The narrative is full of sharply rendered scenes ... shines light on the childhood that continued to haunt Wang into adulthood, even as her professional accomplishments mounted. She is vulnerable in revealing her uniquely American trauma: a bruised wrist that never quite healed; a hunger that was never quite sated; a feeling that everything, at any moment, could suddenly be taken away. Wang, who is now a civil rights lawyer, is a voice we need. Readers will be grateful for the courage she has displayed in persevering and speaking up.
Qian Julie Wang exposes the darker side of immigration to America: the plight of the undocumented, forced to live in abject poverty in the richest country in the world ... breathtaking honesty and exquisite prose ... She shines a harsh but revealing light on the shadows of poverty, prejudice and life as an undocumented person, leaving her readers with a crucial and essential addition to the wealth of literature about the American dream, immigration and life in the world’s richest country. Full of keen emotional insight, gorgeous, heartrendingly lyrical prose, and the humbling story of a girl coming of age in an impossible situation, Beautiful Country is an astonishingly poignant and unforgettable book.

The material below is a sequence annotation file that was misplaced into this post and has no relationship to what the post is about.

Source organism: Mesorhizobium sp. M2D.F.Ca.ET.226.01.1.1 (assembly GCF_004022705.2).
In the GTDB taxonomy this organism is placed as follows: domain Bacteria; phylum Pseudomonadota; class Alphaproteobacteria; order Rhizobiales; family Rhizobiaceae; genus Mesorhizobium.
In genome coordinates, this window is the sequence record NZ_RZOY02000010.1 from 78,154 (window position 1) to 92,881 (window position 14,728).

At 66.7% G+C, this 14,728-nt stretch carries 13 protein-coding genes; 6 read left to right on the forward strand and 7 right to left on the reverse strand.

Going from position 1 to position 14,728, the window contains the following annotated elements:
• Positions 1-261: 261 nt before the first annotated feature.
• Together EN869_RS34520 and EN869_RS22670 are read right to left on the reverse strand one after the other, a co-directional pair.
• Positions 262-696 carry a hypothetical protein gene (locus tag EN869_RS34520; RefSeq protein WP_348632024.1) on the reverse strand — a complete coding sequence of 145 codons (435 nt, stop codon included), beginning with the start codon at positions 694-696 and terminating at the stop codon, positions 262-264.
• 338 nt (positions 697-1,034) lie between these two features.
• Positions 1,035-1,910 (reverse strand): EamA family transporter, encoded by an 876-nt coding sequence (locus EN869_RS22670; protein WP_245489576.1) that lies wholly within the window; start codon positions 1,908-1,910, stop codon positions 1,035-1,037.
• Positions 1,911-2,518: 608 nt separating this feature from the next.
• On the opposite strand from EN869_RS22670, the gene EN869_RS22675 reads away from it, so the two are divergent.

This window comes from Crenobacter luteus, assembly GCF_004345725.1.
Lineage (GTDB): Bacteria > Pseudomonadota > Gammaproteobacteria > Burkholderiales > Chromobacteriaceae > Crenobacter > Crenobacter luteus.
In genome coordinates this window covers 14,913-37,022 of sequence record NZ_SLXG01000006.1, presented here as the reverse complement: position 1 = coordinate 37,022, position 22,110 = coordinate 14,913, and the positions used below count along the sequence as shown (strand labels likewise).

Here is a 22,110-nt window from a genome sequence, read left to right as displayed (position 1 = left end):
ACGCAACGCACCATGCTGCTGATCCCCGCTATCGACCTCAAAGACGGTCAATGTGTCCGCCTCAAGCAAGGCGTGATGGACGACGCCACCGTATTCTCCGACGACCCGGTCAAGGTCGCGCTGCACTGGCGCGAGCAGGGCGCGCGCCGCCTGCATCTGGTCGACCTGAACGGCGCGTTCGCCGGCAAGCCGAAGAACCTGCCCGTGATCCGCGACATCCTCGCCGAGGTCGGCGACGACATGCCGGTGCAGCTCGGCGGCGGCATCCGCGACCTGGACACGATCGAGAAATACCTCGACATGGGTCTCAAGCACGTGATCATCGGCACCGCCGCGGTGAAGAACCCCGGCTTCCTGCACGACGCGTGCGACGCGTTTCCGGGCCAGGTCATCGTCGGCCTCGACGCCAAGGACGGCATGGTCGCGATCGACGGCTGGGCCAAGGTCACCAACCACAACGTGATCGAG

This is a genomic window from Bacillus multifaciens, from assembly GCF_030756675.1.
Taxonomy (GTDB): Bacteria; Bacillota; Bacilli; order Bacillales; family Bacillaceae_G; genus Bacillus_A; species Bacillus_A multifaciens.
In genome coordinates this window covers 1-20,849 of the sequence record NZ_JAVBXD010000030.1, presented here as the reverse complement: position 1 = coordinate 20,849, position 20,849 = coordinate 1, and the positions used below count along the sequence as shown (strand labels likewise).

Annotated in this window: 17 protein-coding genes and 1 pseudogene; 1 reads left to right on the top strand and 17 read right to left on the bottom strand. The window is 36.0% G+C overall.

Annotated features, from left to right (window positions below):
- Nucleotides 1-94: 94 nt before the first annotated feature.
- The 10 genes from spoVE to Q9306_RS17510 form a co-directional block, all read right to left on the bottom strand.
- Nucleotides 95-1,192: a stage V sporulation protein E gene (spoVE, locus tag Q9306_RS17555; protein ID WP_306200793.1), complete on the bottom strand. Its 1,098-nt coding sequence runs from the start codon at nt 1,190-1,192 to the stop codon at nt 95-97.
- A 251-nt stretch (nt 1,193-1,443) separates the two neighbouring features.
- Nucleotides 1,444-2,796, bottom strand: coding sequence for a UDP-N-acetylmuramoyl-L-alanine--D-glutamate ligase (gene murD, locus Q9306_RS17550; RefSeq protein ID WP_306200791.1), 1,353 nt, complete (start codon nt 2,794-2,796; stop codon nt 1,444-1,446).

... a coming of age story that puts a fresh spin on the familiar tale of migratory hardship. There’s no sentimental ennoblement of poverty in this book ... With a child’s honesty, she shows us how struggle can grind people down, making them as paranoid and cruel to each other as the system is to them ... Wang picks up an important and under-explored thread, one that has been mined in books such as Katherine Boo’s meticulous exploration of Mumbai slum life, Behind the Beautiful Forevers: that being desperate doesn’t necessarily give you empathy. More often it makes you bitter and cruel ... There’s so much that’s predictably horrible about Wang’s experience that it can sometimes make for repetitive reading. But just when you feel like putting the book aside and making a donation to the American Civil Liberties Union in order to assuage the guilt, there’s a sharp observation or poignant remembrance that pulls you back ... I finished the book wanting far more about that emotional journey. In the final rushed pages, too much happens ... Wang’s story leaves the reader wishing that wanting a better future, and working so hard for it, wasn’t illegal in a country that has been built on the back of immigrants.